“Mississippi has made every policy on the Black/White race issue in America. After slavery, the big Mississippi plantation owners and the Wall Street financiers conspired to keep the blacks in the cotton fields by preventing them from relocating to northern or western states,” said Meredith who also earned a law degree from Columbia University. “The Constitution of 1890 established a dual system of criminal justice-one for the whites and one for blacks. America needs a new policy. Mississippi can supply this new reality. I believe that Mississippi will.”

The real problem facing the nation Meredith concluded was more than just race. He referred to what he called the “upper south” or in Minnesota, where Derek Chauvin is on trial for the death of George Floyd.

“I’ve known for a long time that the upper south is where the real problem in America is…and it’s not just a racial problem either. It’s a religious problem and I think the rich/poor issue is the biggest issue,” said Meredith.

Focusing on what he calls his new mission from God, Meredith is actively establishing a Bible Society reading group in every county of the state, encouraging families to read the Bible from cover to cover. Pickering also shared, religion and practicing the “Golden Rule” would help solve our racial problems.

“If we treated everyone without regard for the color of their skin, whether it’s red, white, black, or yellow, if we treated them like we wanted to be treated with respect, that will go a long way to make Mississippi a better place. Jesus made it very plain when talking about the Good Samaritan, our neighbor is everybody we come in contact with that we can help,” said Pickering.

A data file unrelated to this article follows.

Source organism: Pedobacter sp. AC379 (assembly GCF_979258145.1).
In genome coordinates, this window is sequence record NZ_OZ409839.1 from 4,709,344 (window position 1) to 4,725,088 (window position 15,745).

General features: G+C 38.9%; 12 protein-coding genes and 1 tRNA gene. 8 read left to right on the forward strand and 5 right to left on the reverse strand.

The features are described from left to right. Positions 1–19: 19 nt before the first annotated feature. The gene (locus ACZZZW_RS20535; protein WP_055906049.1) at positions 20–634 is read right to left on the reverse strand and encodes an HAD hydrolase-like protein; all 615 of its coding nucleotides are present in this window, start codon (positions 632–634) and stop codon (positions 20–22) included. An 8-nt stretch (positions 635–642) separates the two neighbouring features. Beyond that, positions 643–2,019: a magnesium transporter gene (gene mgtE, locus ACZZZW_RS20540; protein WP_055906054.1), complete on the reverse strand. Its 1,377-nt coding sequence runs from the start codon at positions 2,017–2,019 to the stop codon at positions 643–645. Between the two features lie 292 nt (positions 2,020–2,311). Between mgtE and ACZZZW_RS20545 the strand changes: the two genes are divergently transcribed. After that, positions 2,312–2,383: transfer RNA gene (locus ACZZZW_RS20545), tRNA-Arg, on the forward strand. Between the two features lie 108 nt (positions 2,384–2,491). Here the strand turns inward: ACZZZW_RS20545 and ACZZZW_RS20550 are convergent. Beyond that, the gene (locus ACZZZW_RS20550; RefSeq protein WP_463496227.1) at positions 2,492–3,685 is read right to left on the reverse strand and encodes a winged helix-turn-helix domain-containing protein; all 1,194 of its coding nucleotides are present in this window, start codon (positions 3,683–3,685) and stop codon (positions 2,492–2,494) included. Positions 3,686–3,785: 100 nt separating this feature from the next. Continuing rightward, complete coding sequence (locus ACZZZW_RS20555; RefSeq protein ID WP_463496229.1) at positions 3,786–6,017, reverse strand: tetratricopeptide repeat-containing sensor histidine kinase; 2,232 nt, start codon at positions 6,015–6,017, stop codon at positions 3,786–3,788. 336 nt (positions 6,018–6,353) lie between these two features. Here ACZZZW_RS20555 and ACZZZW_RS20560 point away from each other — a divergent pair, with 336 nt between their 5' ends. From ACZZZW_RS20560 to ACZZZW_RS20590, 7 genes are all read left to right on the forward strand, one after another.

Additionally, Pickering encouraged the audience to know history to help avoid making mistakes in the future. Citing a Roper Organization Report on public opinion, Pickering said the study on seniors in 51 of the most prestigious universities in the U.S. failed basic history, including identifying the three separate branches of government.

“We cannot be intelligent voters and citizens if we don’t know history,” said Pickering. He also added his disapproval about fighting the establishment of the new, Mississippi State flag. “Quit fighting battles that have been futile or lost; that just doesn’t help us. The effort to change the flag back is a misguided effort, looking at the past and not the future of our children.”

Jones College sophomore from Petal, Kyra Lampley said she appreciates what Meredith and Pickering have accomplished. However, while progress has been made, she still faces racial discrimination.

“I feel that everyone should be educated on racial discrimination starting at an early age. The earlier we instill how to treat people, the less likely they will grow up and participate in racial discrimination. Parents should educate their children on racial discrimination and tolerance. Children copy what they see their parents do,” Lampley said.

Forums like the one hosted by Jones College, freshman Alexis Blakeney of Laurel said, are helpful in understanding complex issues.

“Forums improve people’s understanding of current and historical issues. This forum educated more people about the struggles to overcome racial discrimination, hearing first-hand about the courageous efforts of Mr. Meredith and Judge Pickering. I am grateful to be able to attend these forums to educate myself more on the issues,” said Blakeney.

For more information about Jones College’s Charles Pickering Honors Institute, check out the webpage,